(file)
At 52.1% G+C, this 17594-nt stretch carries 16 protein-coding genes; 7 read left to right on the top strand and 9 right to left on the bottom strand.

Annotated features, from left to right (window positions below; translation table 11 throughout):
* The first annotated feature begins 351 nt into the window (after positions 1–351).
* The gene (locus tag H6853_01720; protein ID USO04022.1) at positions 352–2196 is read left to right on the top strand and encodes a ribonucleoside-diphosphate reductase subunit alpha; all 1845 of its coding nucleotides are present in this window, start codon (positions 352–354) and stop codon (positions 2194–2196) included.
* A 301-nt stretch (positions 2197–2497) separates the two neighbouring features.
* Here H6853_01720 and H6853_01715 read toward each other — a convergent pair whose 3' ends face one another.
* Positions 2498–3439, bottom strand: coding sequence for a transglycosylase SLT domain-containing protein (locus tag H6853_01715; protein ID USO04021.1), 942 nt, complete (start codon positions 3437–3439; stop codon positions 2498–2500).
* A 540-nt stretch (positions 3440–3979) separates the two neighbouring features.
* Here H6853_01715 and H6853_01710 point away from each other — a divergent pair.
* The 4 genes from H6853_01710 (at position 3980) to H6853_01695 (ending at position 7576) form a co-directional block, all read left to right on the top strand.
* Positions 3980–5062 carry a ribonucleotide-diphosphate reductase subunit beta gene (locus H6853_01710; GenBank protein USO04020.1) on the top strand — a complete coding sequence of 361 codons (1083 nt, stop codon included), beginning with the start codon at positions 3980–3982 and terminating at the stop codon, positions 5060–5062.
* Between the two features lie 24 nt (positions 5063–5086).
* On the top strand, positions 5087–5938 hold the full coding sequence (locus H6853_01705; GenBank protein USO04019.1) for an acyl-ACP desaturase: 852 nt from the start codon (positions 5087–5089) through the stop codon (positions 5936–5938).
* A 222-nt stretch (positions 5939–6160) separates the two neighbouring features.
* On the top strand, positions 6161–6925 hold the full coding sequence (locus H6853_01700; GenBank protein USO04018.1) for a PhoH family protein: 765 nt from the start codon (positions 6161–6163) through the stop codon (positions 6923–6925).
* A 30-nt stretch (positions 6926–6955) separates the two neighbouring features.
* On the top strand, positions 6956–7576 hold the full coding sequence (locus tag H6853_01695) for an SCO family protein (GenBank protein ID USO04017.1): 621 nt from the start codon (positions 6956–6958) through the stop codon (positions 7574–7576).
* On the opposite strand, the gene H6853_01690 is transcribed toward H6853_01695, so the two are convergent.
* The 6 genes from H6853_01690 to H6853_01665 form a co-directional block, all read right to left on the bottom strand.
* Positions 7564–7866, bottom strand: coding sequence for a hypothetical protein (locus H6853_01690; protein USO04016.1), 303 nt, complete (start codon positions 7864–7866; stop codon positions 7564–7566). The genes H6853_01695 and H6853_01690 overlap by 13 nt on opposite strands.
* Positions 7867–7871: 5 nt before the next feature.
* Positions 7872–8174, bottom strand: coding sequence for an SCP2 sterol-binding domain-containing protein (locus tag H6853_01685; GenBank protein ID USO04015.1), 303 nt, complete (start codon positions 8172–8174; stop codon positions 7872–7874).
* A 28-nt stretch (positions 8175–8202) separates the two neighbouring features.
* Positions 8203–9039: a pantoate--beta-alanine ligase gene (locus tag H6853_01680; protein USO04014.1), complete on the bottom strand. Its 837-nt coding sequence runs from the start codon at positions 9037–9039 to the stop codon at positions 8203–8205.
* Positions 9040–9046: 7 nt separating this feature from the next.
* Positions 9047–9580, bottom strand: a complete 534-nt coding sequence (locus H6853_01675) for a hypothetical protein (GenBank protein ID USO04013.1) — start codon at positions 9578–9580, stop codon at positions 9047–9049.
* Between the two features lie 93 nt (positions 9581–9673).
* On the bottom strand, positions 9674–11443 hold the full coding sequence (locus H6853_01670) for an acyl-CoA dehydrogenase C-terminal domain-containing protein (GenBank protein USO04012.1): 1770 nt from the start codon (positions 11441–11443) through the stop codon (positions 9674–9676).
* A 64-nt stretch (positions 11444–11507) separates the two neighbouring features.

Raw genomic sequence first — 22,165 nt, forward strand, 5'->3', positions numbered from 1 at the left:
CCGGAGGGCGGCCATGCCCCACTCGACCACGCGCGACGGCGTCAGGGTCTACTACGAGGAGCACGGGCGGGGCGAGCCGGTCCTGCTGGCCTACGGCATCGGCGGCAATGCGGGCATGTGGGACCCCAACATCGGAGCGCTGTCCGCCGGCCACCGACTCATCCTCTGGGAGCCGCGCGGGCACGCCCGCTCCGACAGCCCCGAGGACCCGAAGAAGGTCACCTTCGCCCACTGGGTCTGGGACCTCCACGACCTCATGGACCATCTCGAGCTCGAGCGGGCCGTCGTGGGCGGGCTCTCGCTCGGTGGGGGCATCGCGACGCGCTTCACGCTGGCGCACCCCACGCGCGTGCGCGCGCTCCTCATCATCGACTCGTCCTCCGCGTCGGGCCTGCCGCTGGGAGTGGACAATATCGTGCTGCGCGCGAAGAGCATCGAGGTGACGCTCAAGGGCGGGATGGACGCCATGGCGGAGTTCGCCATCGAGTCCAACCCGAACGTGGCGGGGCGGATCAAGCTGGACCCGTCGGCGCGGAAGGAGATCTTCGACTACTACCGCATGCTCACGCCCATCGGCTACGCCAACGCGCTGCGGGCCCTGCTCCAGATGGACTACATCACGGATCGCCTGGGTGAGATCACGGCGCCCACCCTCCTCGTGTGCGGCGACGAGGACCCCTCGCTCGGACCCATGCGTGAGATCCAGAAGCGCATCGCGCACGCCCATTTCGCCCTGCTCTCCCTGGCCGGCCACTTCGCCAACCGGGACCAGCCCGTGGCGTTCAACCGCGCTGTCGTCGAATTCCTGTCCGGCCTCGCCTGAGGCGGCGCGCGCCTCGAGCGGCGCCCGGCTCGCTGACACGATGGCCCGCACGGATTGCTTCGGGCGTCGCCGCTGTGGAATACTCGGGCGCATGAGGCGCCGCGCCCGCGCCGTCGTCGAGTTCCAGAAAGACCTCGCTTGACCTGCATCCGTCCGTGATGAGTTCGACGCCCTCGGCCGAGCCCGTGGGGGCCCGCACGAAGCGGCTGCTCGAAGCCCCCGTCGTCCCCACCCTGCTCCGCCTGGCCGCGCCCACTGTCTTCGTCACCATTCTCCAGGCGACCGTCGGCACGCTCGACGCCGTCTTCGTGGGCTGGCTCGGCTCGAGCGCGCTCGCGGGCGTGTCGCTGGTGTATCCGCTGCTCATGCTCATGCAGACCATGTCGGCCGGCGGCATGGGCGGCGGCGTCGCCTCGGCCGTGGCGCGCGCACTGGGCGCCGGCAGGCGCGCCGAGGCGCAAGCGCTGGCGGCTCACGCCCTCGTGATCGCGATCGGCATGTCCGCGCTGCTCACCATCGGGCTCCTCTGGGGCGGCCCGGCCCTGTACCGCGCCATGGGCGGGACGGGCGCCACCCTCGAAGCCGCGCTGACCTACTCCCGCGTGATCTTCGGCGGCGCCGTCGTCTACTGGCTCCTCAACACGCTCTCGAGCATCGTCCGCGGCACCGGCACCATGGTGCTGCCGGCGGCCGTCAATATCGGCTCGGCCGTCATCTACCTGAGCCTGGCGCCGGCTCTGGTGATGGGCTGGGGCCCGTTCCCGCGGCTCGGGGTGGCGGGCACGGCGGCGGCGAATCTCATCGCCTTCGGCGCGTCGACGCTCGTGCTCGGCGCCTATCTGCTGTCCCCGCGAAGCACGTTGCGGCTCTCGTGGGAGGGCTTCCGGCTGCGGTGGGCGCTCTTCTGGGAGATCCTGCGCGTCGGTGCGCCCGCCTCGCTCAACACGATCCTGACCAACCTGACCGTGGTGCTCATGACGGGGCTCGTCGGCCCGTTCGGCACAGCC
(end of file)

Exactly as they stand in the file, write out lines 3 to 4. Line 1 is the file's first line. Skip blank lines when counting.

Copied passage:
* The first annotated feature begins 351 nt into the window (after positions 1–351).
* The gene (locus tag H6853_01720; protein ID USO04022.1) at positions 352–2196 is read left to right on the top strand and encodes a ribonucleoside-diphosphate reductase subunit alpha; all 1845 of its coding nucleotides are present in this window, start codon (positions 352–354) and stop codon (positions 2194–2196) included.